Mihaly Csikszentmihalyi refers to “flow� as a situation when someone is so involved in an activity that nothing else seems to matter; they become totally unaware of their surroundings, but are enjoying the task at hand.Students can be given opportunities to work through activities in a way that they will forget that they are even learning a concept. In the construction of learning objects, I often concentrate on engaging students and keeping them engaged by adding a range of online synchronous and asynchronous options that will hopefully create flow. I really like the idea of students being so engaged in a concept that they lose track of time.

One indication of a successfully designed learning object “for me� is a learning object where student concentration is directed at a concept, and students become so immersed in the task that they feel the need to go back and try it again and again, in order to feel captivated one more time.

ADDIE Instructional Design Model

ADDIE stands for Analysis, Design, Development, Implementation and Evaluation. It is an acronym for a five step method for designing instructional materials. It can be used for the design of any type of instructional materials. There are many other models of instructional design that I can draw upon, but this model seems to be a workable format that I can easily follow as an instructional designer.The first phase in this design model is analysis. The instructional designer defines the audience, what they need to learn, the way in which instructional materials will be delivered, and the constraints on the project.

The second phase is design. In this phase the subject matter, instructional objectives and the type of web environment are selected. During this phase the interactive elements of the learning object are designed. I often use PowerPoint to help me organize the layout of my learning objects and design the interactive components, drawing upon the works of June Lestor in “Math Design: the what and why of it.

The third phase of this model is the development phase. This phase is when the learning objects are created and the developer concentrates on the appropriateness of user interactions for learning. The developer may also reflect on the effectiveness of the design and make changes in order to suit the goals of the learning object. During this phase I use my technical knowledge to create the learning object and make changes that are necessary to the design of the object.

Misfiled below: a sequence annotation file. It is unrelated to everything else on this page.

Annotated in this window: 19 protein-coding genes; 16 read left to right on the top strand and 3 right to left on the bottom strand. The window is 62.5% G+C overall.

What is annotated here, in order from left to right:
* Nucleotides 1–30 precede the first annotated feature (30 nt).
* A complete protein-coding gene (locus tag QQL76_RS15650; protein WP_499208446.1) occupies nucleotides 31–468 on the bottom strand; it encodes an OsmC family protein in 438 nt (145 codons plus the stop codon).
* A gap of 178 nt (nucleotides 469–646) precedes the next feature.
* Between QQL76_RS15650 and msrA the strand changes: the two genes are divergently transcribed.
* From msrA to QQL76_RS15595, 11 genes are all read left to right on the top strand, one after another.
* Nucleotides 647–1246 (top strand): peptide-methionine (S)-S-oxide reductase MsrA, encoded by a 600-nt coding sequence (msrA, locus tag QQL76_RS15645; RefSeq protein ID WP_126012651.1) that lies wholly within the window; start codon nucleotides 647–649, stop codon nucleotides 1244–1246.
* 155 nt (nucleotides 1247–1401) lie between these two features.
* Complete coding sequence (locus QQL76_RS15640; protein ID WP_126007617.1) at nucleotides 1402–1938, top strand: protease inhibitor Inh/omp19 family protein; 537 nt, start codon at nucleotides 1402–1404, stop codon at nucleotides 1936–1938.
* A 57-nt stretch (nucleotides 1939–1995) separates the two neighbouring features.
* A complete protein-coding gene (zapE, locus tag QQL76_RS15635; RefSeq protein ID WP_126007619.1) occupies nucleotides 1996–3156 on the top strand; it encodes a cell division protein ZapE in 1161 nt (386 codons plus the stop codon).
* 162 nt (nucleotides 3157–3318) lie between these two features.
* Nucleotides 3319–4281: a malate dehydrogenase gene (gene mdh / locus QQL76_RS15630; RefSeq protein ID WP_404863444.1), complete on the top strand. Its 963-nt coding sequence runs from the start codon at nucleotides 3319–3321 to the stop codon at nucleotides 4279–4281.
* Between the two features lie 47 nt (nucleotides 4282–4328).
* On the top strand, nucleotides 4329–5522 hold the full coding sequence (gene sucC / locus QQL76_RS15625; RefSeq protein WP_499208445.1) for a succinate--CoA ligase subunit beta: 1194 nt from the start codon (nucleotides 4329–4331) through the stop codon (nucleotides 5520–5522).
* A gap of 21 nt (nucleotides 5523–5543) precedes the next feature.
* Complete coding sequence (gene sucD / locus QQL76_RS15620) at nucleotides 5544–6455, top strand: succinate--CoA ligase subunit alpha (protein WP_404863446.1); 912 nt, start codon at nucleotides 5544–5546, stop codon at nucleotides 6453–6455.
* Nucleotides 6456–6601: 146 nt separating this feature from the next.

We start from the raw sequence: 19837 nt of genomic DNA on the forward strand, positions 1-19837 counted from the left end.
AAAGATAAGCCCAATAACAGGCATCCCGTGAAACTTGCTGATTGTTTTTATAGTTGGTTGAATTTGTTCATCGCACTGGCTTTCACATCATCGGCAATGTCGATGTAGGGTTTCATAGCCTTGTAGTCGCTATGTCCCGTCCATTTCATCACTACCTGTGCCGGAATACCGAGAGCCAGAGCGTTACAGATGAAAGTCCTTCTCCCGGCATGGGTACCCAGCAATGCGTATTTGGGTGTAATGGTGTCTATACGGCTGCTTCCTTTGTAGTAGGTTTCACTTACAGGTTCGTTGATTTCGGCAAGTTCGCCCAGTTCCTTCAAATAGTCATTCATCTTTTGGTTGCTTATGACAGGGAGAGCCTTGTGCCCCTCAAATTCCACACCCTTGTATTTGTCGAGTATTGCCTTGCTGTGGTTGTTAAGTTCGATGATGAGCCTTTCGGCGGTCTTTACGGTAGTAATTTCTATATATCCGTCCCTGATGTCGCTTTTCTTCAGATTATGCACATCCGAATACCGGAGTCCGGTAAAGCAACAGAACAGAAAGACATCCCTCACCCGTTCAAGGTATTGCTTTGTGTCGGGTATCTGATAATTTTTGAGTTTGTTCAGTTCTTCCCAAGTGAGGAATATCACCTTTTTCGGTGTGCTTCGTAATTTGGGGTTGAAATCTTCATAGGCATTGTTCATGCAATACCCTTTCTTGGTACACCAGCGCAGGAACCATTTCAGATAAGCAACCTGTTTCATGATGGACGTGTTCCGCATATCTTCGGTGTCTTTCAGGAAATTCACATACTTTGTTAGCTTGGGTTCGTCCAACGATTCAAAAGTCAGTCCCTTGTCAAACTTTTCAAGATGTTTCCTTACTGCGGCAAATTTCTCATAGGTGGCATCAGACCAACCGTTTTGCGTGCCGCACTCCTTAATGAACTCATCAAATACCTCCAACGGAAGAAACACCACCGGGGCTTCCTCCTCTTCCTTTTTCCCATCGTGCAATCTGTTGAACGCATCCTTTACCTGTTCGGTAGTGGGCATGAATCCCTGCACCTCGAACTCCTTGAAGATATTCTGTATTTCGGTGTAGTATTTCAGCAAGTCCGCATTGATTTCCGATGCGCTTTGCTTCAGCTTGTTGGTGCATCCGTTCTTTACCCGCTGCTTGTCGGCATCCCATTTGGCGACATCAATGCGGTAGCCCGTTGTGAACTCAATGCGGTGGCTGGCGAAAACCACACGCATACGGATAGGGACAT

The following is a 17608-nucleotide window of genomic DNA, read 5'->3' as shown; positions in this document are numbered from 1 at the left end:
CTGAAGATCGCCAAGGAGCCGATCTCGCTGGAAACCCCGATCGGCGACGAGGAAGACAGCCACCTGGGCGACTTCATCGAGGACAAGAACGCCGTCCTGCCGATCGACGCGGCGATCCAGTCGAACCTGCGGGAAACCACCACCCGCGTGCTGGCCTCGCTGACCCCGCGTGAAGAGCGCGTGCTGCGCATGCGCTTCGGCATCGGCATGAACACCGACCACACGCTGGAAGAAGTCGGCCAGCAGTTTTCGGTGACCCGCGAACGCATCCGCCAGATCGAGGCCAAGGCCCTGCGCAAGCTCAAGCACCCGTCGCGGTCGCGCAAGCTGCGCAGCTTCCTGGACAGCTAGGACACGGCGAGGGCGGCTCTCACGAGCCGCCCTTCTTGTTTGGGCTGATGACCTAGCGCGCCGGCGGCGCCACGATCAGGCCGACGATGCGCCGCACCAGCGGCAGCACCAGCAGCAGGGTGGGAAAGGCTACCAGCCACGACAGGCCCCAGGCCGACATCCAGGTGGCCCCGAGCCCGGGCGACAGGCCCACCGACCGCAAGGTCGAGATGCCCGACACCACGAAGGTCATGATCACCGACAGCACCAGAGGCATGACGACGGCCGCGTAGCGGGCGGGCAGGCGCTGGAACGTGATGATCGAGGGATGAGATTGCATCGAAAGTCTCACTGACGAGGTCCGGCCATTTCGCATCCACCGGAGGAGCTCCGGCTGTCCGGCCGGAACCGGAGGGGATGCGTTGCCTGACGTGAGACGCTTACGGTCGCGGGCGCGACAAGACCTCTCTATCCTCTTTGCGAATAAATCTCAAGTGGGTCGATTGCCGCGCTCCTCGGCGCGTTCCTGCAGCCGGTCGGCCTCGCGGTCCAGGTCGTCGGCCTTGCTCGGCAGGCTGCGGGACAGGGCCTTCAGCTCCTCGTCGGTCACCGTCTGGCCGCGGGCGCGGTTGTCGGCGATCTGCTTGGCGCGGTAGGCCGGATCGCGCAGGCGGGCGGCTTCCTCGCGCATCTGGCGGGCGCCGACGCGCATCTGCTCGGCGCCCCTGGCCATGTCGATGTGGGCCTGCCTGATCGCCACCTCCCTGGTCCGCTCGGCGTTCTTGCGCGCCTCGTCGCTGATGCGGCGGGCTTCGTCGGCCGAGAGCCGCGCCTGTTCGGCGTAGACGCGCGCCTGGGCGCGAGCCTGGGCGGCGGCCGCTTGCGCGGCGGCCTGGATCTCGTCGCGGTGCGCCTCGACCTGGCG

The implementation phase is where the learning object is published and distributed to the learner. At this time, any technical or organizational issues that may arise are resolved.

The final phase of this design model is the evaluation phase, when the developer tests for the success of the learning object in helping the learner to attain the appropriate concepts. This might be done through formal or informal evaluation methods.

Equivalency Theory In Learning Object Design

Equivalency theory relates to the types of interactions in classrooms: student-teacher, student-student, and student-content. If one of these three forms of interaction is in a learning object at a very high level, then the other two can be offered at lower levels or even eliminated without the loss of educational experience. If possible, including more than one type of interaction at a high level could mean a more satisfying educational experience for the student.

This theory helps reassures me that if I remove the student to teacher interaction from the learning object that successful learning can still take place. Just how far seems to depend on the class that is being taught. A few students seem to work independently in a student-content relationship while most others seem to excel in a student-student relationship.

As I stated previously, equivalency theory provided me with some scaffolding to aid in my design of my learning objects. The student to student connection can be supported by creating opportunities for students to rely on each other through online communication tools. I also try to create content that allows students to explore concepts in greater detail accentuating the student to content connection.